Tuesday, September 26, 2006

Steve Mandel on Theatre Majors, Little Debbies, Daughters and Another Lost Angel

Steve, thanks for talking with me.

You are currently an ad man by day and a writer by night; a sort of author superhero. Your site says that, as an advertising executive, you are good at getting people to buy what they don’t really need. So, what should I buy that I don’t need?
My novel, Another Lost Angel. Not only is it a damn good read, but it’s chock full of minerals and nutrients and contains the recommended daily allowance of riboflavin. It’s also rumored to have strange healing powers.

Sold! You were a Communications and Theatre Major at U of I Chicago, but “the theatre part was “never really [your] thing.” So why major in theatre? Does that experience help you now as you sell your books?
Well, the University was adamant about keeping the ‘and Theatre’ as part of the major, even though a whopping 100% of the students involved taking the major just wanted to Communicate and thought Ibsen was a small country in Bavaria. And while taking the ‘and Theatre’ classes has not helped me sell books, it has helped me land the role of Luisa Bellamy in a Broadway revival of ‘The Fantasticks’

Congrats, Luisa. :) Your dad, who worked in the Sheriff’s Department, talked you out of Law Enforcement as a career. Why?
He honestly thought that being a cop in Chicago was too dangerous. Obviously he had no idea about the kind of maniacs you run across in advertising. Give me an axe-wielding psychopath over a know-it-all client any day. Seriously though, I followed his wishes and regret it. I would’ve loved being a cop. And not just for the shooting people part of the job.

You list among your influences the late Eugene Izzi. So as a mystery writer, what’s your theory about Eugene Izzi’s death? Suicide, murder, or accident?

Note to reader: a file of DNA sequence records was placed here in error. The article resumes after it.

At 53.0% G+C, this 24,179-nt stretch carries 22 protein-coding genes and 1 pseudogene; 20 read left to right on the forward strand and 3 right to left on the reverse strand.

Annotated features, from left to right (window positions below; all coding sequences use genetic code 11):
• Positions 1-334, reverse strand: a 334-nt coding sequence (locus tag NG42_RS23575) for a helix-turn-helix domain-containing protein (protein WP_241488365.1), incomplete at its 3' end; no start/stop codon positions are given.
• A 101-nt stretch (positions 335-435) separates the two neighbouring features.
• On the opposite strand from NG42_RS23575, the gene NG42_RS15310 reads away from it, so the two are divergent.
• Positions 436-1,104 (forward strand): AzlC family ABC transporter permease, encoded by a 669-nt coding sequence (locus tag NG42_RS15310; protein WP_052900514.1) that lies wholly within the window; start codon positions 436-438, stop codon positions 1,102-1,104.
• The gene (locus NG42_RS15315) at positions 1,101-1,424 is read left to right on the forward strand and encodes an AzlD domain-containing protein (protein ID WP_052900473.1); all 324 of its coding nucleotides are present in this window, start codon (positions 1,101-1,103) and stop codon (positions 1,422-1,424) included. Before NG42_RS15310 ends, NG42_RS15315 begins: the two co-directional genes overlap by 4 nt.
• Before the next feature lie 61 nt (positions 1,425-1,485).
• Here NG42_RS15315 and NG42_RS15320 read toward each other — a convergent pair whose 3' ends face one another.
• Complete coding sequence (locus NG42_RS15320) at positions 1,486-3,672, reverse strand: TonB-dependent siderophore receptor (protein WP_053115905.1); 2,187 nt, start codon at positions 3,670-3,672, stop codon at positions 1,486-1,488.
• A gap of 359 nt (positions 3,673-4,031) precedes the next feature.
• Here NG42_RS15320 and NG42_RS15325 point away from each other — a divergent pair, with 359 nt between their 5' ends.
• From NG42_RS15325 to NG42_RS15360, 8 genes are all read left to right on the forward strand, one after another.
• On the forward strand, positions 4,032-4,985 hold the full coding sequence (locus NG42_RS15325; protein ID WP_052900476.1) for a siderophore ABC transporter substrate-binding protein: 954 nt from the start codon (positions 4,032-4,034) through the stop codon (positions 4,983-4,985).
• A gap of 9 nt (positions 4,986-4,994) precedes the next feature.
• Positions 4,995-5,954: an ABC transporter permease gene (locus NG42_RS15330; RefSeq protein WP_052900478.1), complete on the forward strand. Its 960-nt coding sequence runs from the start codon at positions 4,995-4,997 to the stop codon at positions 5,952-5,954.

Wow, I don’t think there’s space to answer this sufficiently! Short answer, Izzi is the reason I became a writer. So as this huge Uber-Fan, I’d like to think it was something other than suicide. For a long time, I believed that he was possibly trying to act out a scene and it was an accident. However, I’ve heard from very reliable sources who were at the scene that Izzi did in fact take his own life.

Okay, now let’s talk about you as a writer. Another Lost Angel has gotten great reviews, as has your protagonist, Linny Nomar. How did you come up with that name, first of all?
Nomar comes from one of my favorite ball players, Nomar Garciaparra. Linny from the name Lincoln, as in Lincoln Full, partner and best friend to Linny’s father Ray, and eventually the man who raised Linny after Ray and his wife were killed in a car wreck.

What’s the premise of Angel? How did the idea come to you?
Angel is really a tale of redemption, It’s about a cop who has been numbed into apathy after a string of personal tragedies. He’s been working for the Chicago Outfit for a number of years and is content to be their puppet. That is until they order him to do something that shakes him out of his stupor and sends him on a mission to find the good guy he used to be.

You write about a tough and crime-filled world, but you live in a house full of females: a wife and three daughters. Is your writing ever an escape into a more testosterone-filled environment?